This article has been updated from a previous version to correct the names of the CE platforms used to run Asuragen's assay.
NEW YORK – The US Food and Drug Administration late on Friday authorized marketing of Asuragen’s AmplideX Fragile X Dx and Carrier Screen Kit, the first genetic test for fragile X syndrome (FXS).
The assay is intended to aid in diagnosing FXS and is to be used alongside the evaluation of a patient’s family history and clinical signs and symptoms, FDA said.
The test is also intended for use in adults who may be carriers of genetic alterations in FMR1, the gene associated with FXS.
According to the US Centers for Disease Control and Prevention, approximately 1 in 4,000 males and 1 in 8,000 females in the US have FXS, a genetic disorder caused by changes in the FMR1 gene located on the X chromosome. A segment of the FMR1 DNA, known as a CGG trinucleotide repeat, is repeated in excess on the X chromosome in individuals with the disorder.
While some repetition of the CGG repeat is normal, a high number of repeats may indicate potential health risks. Asuragen's test uses a method called triplet repeat primed PCR (TP-PCR) to measure the number of repeats of the CGG segment in the FMR1 gene using a patient blood sample. The test can determine whether the number of CGG repeats is considered normal, intermediate, premutation, or full mutation.
Individuals with a full mutation typically have FXS, which is associated with developmental delays, learning disabilities, social and behavioral issues, intellectual disabilities, and autism spectrum disorder. Women with a premutation have an increased risk of having a child with FXS, while men with a premutation will pass it to their daughters only. Individuals with normal or intermediate levels of repeated CGG segments are currently thought to be asymptomatic for FXS or other fragile X-associated disorders.
In addition to aiding in the diagnosis of FXS and for carrier testing, Asuragen's test can be used to help diagnose fragile X-associated disorders, including fragile X-associated tremor/ataxia syndrome, a movement and cognitive disorder that typically occurs in adults over age 50; and fragile X-associated primary ovarian insufficiency, a condition that is characterized by reduced function of the ovaries.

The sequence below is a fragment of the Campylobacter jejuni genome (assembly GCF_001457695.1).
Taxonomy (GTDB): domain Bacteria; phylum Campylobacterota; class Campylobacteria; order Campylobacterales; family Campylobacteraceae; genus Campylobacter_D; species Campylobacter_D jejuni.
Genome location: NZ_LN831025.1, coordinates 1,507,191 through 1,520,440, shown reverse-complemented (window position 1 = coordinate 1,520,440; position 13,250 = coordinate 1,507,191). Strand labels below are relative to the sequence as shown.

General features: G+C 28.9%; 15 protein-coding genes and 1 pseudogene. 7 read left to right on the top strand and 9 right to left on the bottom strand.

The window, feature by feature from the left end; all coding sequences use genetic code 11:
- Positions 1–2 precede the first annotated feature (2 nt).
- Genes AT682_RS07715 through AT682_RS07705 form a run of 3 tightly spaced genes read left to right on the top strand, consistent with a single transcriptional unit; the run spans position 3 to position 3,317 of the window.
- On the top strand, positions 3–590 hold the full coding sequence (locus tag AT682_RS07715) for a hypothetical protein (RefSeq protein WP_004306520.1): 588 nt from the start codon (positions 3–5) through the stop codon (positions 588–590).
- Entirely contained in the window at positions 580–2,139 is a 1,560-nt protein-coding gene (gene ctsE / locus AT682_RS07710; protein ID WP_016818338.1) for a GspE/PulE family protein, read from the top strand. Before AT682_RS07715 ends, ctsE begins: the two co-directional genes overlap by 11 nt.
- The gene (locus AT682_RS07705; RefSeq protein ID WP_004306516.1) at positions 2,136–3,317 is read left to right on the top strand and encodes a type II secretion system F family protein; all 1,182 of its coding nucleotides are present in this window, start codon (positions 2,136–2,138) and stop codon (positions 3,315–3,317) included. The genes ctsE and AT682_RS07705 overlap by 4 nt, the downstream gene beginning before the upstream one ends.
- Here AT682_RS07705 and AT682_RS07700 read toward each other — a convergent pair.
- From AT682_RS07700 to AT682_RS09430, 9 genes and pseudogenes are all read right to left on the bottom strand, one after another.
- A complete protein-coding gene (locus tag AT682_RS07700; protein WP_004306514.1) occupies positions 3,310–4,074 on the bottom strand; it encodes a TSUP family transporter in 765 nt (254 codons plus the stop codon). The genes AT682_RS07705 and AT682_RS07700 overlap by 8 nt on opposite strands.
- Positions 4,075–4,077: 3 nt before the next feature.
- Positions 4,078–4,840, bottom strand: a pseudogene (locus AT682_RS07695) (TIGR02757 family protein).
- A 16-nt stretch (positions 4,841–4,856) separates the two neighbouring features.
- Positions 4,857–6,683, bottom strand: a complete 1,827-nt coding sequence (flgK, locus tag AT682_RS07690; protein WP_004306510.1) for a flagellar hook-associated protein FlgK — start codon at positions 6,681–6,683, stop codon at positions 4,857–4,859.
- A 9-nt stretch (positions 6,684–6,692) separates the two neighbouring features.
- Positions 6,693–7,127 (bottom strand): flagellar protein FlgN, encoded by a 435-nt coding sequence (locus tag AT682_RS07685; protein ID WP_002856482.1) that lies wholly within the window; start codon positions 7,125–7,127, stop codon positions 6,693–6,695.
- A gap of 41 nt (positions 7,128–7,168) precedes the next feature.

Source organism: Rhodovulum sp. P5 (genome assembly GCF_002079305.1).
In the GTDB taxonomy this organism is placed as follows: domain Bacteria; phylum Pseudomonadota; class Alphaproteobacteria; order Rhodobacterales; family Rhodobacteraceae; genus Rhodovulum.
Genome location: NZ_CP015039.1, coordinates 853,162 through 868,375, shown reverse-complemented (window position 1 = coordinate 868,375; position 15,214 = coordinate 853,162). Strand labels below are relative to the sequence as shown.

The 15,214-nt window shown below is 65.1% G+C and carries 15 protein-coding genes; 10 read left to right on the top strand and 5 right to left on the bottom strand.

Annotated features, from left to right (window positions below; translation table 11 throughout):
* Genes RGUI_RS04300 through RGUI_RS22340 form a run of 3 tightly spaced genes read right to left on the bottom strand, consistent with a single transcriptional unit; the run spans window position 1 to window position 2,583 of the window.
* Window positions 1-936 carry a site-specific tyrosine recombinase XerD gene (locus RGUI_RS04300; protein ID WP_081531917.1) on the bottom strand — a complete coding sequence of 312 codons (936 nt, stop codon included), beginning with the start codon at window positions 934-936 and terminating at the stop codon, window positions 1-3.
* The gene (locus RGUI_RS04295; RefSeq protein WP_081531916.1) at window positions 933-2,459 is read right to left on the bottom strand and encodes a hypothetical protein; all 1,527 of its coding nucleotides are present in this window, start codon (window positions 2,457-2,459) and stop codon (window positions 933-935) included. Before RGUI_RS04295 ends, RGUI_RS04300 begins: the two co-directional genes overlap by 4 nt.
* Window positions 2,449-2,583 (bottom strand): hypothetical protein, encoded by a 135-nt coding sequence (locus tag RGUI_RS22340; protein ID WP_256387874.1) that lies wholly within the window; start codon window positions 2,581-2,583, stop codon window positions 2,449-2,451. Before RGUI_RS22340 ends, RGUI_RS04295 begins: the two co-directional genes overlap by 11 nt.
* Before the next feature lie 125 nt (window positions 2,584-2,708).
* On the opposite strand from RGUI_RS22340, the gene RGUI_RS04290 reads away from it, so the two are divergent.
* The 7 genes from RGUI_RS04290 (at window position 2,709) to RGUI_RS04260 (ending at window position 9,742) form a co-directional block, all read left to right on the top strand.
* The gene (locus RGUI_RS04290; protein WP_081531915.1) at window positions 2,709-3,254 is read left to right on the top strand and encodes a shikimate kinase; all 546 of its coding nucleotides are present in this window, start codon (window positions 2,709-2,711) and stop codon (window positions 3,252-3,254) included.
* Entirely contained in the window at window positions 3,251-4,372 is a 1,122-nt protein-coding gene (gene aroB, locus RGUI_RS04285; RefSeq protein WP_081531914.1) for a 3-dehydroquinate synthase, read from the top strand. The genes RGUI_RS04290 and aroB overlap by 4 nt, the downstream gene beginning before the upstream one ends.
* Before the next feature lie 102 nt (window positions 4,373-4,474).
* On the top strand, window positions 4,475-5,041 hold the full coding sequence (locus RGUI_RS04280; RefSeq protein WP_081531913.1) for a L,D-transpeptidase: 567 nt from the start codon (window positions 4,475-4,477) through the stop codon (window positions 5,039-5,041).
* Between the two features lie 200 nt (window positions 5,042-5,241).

The FDA said that it reviewed data for the test through its de novo classification program for low- to moderate-risk devices of a new type. The agency evaluated data from two multi-center clinical validation studies conducted across three trial sites to determine that the assay has a diagnostic accuracy of greater than 95 percent. Asuragen noted that carrier screening performance for detection of premutations or full mutations had a positive percent agreement of 100 percent.
Asuragen had already been marketing AmplideX PCR/CE FMR1 reagents for detecting CGG repeats in the FMR1 gene in a research-use-only capacity. The Applied Biosystems 3500 Dx Genetic Analyzer and 3500xL Dx Genetic Analyzer from Thermo Fisher Scientific, which were FDA-cleared for fragment sizing in parallel with this test, are used to detect the DNA products amplified by TP-PCR. In 2017 Asuragen and Thermo Fisher Scientific began a collaboration around the commercialization of these products.
"AmplideX technology introduced a dramatic paradigm shift in how challenging repetitive sequences, like those within FMR1, could be routinely detected and analyzed," Elizabeth Berry-Kravis, co-investigator of the clinical study and codirector of the molecular diagnostics section of the genetics laboratory at Rush University Medical Center, said in a statement. "Enabling better access to testing to predict and diagnose these cases significantly improves our ability to make a difference in these patients' lives by eliminating the diagnostic odyssey that many families experience and allowing more accurate genetic counseling."